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SMC Search Help

You can search the website from anywhere in the website.

Find a drug

 An auto-complete tool helps you search for drug names that may be difficult to type or remember. Simply begin typing the drug name into the search box and after the first 3 letters suggestions will appear under the box.

Type est to find estradiol, estrogen or estrel. Auto-complete will do the rest.

Select the name you were looking for and hit “Search”.

The SMC Advice Directory gives you many more ways to find advice on specific drugs.

Key word search

The website search can also be used to find a key word or term.

Simply type the word(s) into the search box and hit “Search”.

Combination searches

Search Results
 pharmaceutical industry  pages that contain “pharmaceutical” or “industry”
 “pharmaceutical industry”  pages that contain “pharmaceutical industry” together
 “anti-inflammatory”  words that contain hyphens need to be searched with quotes around them to return an accurate search. This does not apply to manufacturer names e.g. Sanofi-Aventis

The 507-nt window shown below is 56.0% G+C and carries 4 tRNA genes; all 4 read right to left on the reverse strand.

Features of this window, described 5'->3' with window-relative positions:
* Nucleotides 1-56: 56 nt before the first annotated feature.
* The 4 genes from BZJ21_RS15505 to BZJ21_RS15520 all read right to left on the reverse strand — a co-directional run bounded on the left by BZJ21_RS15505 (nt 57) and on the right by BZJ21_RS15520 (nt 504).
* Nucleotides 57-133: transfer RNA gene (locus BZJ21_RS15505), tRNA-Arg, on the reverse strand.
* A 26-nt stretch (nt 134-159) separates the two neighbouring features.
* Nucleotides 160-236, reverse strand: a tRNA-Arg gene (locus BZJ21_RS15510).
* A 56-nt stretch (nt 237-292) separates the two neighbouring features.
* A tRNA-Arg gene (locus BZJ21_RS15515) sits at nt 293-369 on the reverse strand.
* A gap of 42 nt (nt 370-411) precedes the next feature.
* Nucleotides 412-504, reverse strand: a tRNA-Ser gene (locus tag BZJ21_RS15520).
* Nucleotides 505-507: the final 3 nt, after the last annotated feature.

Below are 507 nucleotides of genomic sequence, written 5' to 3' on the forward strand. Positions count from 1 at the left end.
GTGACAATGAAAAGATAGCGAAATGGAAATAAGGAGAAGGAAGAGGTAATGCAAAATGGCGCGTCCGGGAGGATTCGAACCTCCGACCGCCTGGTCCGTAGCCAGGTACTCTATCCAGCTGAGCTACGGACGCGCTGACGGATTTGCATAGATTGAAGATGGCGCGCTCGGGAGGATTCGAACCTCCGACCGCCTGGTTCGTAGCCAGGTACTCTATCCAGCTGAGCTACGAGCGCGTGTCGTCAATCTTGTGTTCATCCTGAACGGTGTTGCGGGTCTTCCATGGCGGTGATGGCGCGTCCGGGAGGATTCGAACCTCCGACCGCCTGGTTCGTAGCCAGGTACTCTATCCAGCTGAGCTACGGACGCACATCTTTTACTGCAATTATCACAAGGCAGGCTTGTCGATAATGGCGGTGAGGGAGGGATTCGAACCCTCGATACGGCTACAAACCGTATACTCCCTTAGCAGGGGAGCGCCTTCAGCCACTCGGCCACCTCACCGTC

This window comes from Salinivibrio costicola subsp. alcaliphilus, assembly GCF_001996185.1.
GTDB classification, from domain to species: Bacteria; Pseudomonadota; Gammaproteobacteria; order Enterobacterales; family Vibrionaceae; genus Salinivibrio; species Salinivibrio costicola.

anti* part words can be searched using an asterisk. Anti* returns pages that contain words beginning with anti e.g. antihistamines, antimicrobial, antiviral

More search combinations can be found in making advanced searches.

Search results page

Your search results are grouped by section of the website:

  • SMC Advice
  • Forthcoming Submissions
  • About SMC
  • Submission Process
  • Public Involvement

Up to 5 results from each section are listed. See additional results by following the “More results…” link.

If no results appear in a section of the website, this section will not be listed.

The SMC Advice Directory

The keywords search box also offers auto-complete help. See Find a drug for info on how this works.

A more refined search can be made by filtering:

  • BNF Category
  • Submission type
  • Advice published date
  • Advice status

The results will be displayed below the search box. Use the arrows provided to re-order your results by:

  • Drug name
  • Drug number
  • Manufacturer
  • Advice Status